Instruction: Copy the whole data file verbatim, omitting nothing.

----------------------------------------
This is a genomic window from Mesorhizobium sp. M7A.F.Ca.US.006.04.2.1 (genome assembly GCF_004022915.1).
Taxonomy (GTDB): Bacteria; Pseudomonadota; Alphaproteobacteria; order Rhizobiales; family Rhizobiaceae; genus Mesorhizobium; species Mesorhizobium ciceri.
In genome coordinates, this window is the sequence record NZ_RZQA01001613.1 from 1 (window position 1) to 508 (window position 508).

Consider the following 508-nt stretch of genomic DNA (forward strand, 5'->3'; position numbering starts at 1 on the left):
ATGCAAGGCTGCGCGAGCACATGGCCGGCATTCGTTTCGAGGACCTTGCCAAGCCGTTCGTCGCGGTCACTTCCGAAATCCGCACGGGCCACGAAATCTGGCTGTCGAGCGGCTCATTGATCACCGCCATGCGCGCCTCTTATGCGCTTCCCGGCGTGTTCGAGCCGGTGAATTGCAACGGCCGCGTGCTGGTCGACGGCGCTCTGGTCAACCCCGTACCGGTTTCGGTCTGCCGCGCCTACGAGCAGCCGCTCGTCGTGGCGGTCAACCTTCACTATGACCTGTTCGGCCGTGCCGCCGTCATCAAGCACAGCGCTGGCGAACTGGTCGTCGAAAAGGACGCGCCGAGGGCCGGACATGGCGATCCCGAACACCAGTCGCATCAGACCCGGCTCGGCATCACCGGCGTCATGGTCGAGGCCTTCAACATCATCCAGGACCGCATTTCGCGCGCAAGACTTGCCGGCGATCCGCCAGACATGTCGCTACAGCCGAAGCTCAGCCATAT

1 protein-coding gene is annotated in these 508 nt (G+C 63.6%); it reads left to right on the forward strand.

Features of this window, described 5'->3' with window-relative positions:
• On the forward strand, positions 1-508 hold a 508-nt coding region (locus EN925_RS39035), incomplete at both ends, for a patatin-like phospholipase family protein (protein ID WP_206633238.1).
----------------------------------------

This is a genomic window from Mesorhizobium sp. M7A.F.Ca.US.006.04.2.1 (genome assembly GCF_004022915.1).
Taxonomy (GTDB): Bacteria; Pseudomonadota; Alphaproteobacteria; order Rhizobiales; family Rhizobiaceae; genus Mesorhizobium; species Mesorhizobium ciceri.
In genome coordinates, this window is the sequence record NZ_RZQA01001613.1 from 1 (window position 1) to 508 (window position 508).

Consider the following 508-nt stretch of genomic DNA (forward strand, 5'->3'; position numbering starts at 1 on the left):
ATGCAAGGCTGCGCGAGCACATGGCCGGCATTCGTTTCGAGGACCTTGCCAAGCCGTTCGTCGCGGTCACTTCCGAAATCCGCACGGGCCACGAAATCTGGCTGTCGAGCGGCTCATTGATCACCGCCATGCGCGCCTCTTATGCGCTTCCCGGCGTGTTCGAGCCGGTGAATTGCAACGGCCGCGTGCTGGTCGACGGCGCTCTGGTCAACCCCGTACCGGTTTCGGTCTGCCGCGCCTACGAGCAGCCGCTCGTCGTGGCGGTCAACCTTCACTATGACCTGTTCGGCCGTGCCGCCGTCATCAAGCACAGCGCTGGCGAACTGGTCGTCGAAAAGGACGCGCCGAGGGCCGGACATGGCGATCCCGAACACCAGTCGCATCAGACCCGGCTCGGCATCACCGGCGTCATGGTCGAGGCCTTCAACATCATCCAGGACCGCATTTCGCGCGCAAGACTTGCCGGCGATCCGCCAGACATGTCGCTACAGCCGAAGCTCAGCCATAT

1 protein-coding gene is annotated in these 508 nt (G+C 63.6%); it reads left to right on the forward strand.

Features of this window, described 5'->3' with window-relative positions:
• On the forward strand, positions 1-508 hold a 508-nt coding region (locus EN925_RS39035), incomplete at both ends, for a patatin-like phospholipase family protein (protein ID WP_206633238.1).